Mon Oct 26, 2020 11:04 pm

Reading through this thread gives me the impression that Boeing had already got it right in the year 1981 by introducing the 757 to complement the 737 in the narrowbody segment. All it would have taken is a re-engining in the early 2000's and the 757 would be running rings around the A321neo.
 
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Stitch
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Re: Boeing CEO: NMA will "start with a clean sheet of paper again"

Mon Oct 26, 2020 11:21 pm

djpearman wrote:
Reading through this thread gives me the impression that Boeing had already got it right in the year 1981 by introducing the 757 to complement the 737 in the narrowbody segment. All it would have taken is a re-engining in the early 2000's and the 757 would be running rings around the A321neo.


The engine OEMs were smart enough to know the 757 was a dead-end program and that the 737/A320 were the future, which is why that is where they put their R&D focus in terms of money and talent to create the LEAP and GTF in the 25-30K thrust range.

And an A321neo would outclass a 757neo with the same family of engines on almost all real-world airline missions, much less a 757 with an engine between the original 757 engines and the modern LEAP/GTF.
 
Tiredofhumanity
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Re: Boeing CEO: NMA will "start with a clean sheet of paper again"

Tue Oct 27, 2020 12:56 am

Noshow wrote:
CFRP wings for the A320? Seems to contradict its secret of success: Evolution not revolution. (After one initial radical approach)

Could they just spread the word to put more pressure on Boeing? If Boeing commits too early to a new program (family) future engines might not be available yet. But any new airplane must be custom tailored to its engines to get out all efficiencies.


You could argue a new (modern tech) wing is an evolutionary step - it sure was for the 737.

Question is, will the current generations in charge spend the money to do this? Both OEM's were way more innovative and less risk-adverse in 1984 than 2000-present.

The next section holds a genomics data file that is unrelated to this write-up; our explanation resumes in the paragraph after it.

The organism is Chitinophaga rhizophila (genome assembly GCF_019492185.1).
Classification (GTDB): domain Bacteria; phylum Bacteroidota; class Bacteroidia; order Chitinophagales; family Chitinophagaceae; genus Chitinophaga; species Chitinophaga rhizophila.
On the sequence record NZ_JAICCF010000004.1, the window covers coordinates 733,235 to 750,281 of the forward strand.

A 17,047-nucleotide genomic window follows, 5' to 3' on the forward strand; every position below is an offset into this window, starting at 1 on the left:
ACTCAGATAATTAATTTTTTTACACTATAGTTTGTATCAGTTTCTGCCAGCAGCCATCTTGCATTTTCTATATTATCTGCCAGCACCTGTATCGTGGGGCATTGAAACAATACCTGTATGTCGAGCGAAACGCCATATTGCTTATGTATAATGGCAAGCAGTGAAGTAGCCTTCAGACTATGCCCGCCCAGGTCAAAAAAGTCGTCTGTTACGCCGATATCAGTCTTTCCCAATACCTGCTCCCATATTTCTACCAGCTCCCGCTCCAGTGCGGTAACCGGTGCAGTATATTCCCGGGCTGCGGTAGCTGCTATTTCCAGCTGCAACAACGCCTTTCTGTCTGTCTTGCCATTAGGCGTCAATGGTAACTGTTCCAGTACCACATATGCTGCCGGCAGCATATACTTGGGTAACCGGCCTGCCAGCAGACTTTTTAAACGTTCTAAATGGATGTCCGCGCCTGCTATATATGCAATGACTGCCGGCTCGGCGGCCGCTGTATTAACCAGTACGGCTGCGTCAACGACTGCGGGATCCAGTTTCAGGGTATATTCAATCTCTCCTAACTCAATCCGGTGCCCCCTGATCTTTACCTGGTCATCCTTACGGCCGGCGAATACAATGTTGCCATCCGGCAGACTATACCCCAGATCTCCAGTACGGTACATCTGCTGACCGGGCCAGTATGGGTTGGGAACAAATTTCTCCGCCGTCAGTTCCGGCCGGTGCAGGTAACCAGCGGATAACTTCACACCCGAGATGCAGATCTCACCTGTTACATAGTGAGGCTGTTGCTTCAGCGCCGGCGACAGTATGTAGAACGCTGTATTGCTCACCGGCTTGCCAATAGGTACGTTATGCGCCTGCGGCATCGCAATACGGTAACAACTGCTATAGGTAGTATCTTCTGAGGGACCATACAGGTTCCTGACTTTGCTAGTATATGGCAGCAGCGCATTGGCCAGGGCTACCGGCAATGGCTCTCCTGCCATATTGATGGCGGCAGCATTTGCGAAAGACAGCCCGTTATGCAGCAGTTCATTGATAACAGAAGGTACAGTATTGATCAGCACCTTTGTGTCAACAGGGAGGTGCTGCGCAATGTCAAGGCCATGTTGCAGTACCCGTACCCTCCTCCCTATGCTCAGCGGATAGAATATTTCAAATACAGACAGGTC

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Re: Boeing CEO: NMA will "start with a clean sheet of paper again"

Tue Oct 27, 2020 4:25 am

Tiredofhumanity wrote:
Noshow wrote:
CFRP wings for the A320? Seems to contradict its secret of success: Evolution not revolution. (After one initial radical approach)

Could they just spread the word to put more pressure on Boeing? If Boeing commits too early to a new program (family) future engines might not be available yet. But any new airplane must be custom tailored to its engines to get out all efficiencies.


You could argue a new (modern tech) wing is an evolutionary step - it sure was for the 737.

Question is, will the current generations in charge spend the money to do this? Both OEM's were way more innovative and less risk-adverse in 1984 than 2000-present.


You mean both the surviving OEM's. We no longer have Mcdonell Douglas, Lockheed, Fokker, and others that were around in 1984.
 
Tiredofhumanity
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Re: Boeing CEO: NMA will "start with a clean sheet of paper again"

Tue Oct 27, 2020 6:39 am

flyingclrs727 wrote:
Tiredofhumanity wrote:
Noshow wrote:
CFRP wings for the A320? Seems to contradict its secret of success: Evolution not revolution. (After one initial radical approach)